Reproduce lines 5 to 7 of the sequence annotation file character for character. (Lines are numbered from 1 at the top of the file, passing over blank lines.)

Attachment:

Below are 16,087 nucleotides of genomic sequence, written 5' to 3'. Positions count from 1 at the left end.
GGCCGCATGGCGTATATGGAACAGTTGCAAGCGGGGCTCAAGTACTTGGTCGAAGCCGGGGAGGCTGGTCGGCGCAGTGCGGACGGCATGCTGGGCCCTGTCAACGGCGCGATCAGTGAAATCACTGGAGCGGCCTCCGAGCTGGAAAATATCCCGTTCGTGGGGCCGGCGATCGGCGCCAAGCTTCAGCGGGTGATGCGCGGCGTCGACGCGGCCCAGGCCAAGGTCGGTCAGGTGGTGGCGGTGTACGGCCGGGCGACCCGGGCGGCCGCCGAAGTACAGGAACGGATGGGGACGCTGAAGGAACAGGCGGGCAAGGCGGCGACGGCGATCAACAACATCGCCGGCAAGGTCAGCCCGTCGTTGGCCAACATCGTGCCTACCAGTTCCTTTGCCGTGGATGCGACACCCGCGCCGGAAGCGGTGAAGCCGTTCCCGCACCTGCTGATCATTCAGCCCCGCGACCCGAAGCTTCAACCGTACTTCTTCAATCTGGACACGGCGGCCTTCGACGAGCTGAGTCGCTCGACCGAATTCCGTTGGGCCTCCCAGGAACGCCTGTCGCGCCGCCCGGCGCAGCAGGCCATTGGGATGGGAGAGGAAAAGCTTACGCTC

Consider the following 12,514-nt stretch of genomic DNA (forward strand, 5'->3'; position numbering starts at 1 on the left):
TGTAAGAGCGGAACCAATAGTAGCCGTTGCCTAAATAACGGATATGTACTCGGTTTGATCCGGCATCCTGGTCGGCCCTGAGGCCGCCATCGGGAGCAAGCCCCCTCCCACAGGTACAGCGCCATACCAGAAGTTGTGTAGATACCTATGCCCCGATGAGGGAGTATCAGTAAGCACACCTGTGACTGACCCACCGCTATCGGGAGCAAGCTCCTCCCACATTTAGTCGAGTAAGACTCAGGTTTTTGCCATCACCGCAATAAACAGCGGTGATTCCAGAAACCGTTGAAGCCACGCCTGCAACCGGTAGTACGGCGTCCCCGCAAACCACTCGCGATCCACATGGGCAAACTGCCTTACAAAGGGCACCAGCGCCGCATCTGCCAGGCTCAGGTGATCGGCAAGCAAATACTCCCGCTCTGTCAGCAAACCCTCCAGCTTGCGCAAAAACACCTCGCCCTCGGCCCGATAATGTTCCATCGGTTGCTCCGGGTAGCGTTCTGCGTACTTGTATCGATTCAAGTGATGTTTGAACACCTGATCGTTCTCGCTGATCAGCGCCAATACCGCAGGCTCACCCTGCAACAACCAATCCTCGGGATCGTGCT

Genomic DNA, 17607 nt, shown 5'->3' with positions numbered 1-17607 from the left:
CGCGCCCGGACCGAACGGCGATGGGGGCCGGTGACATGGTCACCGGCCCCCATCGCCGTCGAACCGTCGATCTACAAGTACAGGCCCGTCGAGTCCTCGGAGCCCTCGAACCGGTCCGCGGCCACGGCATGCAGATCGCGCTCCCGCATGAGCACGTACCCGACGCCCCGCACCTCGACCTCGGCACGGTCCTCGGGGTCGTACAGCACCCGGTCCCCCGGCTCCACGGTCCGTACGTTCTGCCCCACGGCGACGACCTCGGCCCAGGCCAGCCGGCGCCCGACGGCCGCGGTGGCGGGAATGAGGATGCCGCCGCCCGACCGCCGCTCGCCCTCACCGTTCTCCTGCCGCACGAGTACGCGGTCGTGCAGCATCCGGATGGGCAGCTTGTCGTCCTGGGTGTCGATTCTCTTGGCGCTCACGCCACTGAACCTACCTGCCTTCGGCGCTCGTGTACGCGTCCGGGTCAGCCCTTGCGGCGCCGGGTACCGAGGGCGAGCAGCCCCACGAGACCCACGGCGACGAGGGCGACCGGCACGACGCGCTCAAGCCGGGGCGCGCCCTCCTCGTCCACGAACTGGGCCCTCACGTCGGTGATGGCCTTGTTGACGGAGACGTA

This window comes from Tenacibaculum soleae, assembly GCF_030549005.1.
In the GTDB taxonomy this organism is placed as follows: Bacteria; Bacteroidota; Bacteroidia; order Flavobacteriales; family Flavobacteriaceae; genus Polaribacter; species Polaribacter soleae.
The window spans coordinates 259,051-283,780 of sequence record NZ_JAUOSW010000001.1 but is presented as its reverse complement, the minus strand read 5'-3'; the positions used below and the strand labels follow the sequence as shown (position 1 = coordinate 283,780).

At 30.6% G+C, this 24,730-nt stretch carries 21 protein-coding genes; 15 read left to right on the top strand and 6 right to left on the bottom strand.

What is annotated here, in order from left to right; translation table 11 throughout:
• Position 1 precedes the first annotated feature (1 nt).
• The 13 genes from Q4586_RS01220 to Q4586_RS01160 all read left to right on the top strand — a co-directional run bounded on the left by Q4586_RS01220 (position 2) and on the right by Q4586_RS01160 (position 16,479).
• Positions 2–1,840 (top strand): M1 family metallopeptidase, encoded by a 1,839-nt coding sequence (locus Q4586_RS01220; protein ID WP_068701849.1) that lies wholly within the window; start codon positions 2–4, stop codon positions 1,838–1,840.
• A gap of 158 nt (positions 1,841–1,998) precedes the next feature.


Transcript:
Genomic DNA, 17607 nt, shown 5'->3' with positions numbered 1-17607 from the left:
CGCGCCCGGACCGAACGGCGATGGGGGCCGGTGACATGGTCACCGGCCCCCATCGCCGTCGAACCGTCGATCTACAAGTACAGGCCCGTCGAGTCCTCGGAGCCCTCGAACCGGTCCGCGGCCACGGCATGCAGATCGCGCTCCCGCATGAGCACGTACCCGACGCCCCGCACCTCGACCTCGGCACGGTCCTCGGGGTCGTACAGCACCCGGTCCCCCGGCTCCACGGTCCGTACGTTCTGCCCCACGGCGACGACCTCGGCCCAGGCCAGCCGGCGCCCGACGGCCGCGGTGGCGGGAATGAGGATGCCGCCGCCCGACCGCCGCTCGCCCTCACCGTTCTCCTGCCGCACGAGTACGCGGTCGTGCAGCATCCGGATGGGCAGCTTGTCGTCCTGGGTGTCGATTCTCTTGGCGCTCACGCCACTGAACCTACCTGCCTTCGGCGCTCGTGTACGCGTCCGGGTCAGCCCTTGCGGCGCCGGGTACCGAGGGCGAGCAGCCCCACGAGACCCACGGCGACGAGGGCGACCGGCACGACGCGCTCAAGCCGGGGCGCGCCCTCCTCGTCCACGAACTGGGCCCTCACGTCGGTGATGGCCTTGTTGACGGAGACGTA

This window comes from Tenacibaculum soleae, assembly GCF_030549005.1.